Free Speech or Safety on Campus: Why Do We Have To Choose?
The United States is supposed to be a country in which free speech is protected under the First Amendment of the Constitution. But is it really — on American college campuses?
Colleges and Universities are supposed to be places that prepare millennials for the future. But many of them have decided to slap tape on the mouths of their students to prevent them from actually voicing their opinions.
Up until recently, most state campuses had at least, designated ‘free speech zones,’ where students could voice their opinions, however controversial. New legislation to ban these zones and even to ban protest altogether, have been introduced in numerous states. According to state legislators who oppose this trend, these laws were introduced purportedly to “protect students,” but critics see them as merely silencing students.
North Carolina is the first on a growing list of states to have recently issued legislation that bans even free speech zones on college campuses. Colorado, Tennessee, Utah, and Virginia also have similar legislation proposed — bills that would ban campus free speech in those states as well. The legislation proposed would ban protest as well.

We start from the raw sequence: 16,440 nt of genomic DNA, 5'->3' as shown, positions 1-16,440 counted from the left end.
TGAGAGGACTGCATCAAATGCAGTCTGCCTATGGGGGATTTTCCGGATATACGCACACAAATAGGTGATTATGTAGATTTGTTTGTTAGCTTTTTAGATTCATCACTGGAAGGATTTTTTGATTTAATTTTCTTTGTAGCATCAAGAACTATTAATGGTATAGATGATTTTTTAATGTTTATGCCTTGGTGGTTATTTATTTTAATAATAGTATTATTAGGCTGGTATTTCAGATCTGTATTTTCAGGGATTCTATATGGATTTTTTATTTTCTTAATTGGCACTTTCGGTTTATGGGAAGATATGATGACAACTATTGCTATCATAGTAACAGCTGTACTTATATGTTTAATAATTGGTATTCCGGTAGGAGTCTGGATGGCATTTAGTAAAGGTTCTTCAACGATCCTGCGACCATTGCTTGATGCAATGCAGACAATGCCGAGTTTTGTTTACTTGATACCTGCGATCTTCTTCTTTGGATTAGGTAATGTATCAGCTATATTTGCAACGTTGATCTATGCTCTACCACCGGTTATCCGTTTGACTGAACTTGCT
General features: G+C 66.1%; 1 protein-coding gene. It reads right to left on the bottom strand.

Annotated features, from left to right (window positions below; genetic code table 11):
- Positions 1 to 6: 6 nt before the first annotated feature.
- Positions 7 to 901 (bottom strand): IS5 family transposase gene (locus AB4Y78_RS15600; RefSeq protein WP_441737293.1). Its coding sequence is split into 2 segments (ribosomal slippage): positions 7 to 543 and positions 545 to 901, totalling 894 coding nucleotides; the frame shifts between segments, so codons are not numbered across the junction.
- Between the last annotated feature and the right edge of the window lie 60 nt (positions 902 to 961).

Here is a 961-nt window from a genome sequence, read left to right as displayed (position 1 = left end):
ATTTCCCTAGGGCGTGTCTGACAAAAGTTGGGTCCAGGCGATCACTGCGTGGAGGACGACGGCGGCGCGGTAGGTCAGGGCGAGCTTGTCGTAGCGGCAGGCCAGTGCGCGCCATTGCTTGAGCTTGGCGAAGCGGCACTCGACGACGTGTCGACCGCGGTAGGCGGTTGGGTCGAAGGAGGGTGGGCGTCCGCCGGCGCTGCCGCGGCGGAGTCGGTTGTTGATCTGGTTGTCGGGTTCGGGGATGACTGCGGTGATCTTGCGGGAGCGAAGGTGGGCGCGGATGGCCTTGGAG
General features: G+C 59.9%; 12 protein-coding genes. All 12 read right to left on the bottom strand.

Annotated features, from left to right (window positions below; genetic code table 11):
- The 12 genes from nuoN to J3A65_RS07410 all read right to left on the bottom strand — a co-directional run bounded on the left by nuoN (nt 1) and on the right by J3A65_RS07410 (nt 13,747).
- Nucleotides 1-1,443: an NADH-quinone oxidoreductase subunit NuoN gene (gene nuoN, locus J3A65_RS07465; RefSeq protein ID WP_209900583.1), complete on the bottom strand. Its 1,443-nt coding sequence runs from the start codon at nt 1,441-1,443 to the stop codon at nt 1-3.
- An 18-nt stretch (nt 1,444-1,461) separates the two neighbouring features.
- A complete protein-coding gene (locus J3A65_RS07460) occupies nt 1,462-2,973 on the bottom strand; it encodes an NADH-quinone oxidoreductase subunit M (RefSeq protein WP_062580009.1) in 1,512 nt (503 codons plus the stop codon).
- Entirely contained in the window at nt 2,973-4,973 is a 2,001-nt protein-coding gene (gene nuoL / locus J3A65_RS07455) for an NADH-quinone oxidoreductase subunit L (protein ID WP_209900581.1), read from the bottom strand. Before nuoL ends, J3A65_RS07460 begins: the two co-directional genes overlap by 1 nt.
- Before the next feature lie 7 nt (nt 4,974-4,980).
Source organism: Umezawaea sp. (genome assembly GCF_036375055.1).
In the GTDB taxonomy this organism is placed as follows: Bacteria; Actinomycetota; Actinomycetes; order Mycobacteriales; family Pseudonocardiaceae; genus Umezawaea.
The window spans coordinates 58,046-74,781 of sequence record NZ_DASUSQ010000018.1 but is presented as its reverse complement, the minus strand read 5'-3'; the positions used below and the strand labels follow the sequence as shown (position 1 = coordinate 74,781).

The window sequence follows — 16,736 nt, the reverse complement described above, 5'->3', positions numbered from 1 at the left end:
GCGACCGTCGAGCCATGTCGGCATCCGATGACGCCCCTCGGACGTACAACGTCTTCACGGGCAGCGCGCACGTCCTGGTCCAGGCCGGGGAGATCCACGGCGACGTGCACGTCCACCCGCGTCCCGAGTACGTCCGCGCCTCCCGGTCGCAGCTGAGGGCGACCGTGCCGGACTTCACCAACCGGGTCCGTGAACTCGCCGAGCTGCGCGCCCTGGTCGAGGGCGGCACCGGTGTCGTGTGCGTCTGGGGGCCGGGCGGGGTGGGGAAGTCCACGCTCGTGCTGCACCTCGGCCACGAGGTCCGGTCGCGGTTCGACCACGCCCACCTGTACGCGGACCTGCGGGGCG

One example is the “free speech” bill in Virgina, H.B. 1401. Rep. R. Stevens Landes (R-VA) introduced this bill back in 2016. But it didn’t pass until this year. The legislation “prohibits public institutions of higher education from abridging the constitutional freedom of any individual, including enrolled students… and invited guests, to speak on campus, except as otherwise permitted by the First Amendment to the United States Constitution.” This includes the shutting down of “free speech zones”, because as one legislator put it, free speech should be all over campus, not just in zones.
Why has this wave of bills been introduced all of a sudden?
The 2016 U.S Presidential election may have something to do with this drive to ban student opinions. Our nation is more politically polarized than ever. Opinions are strong and emotions run high.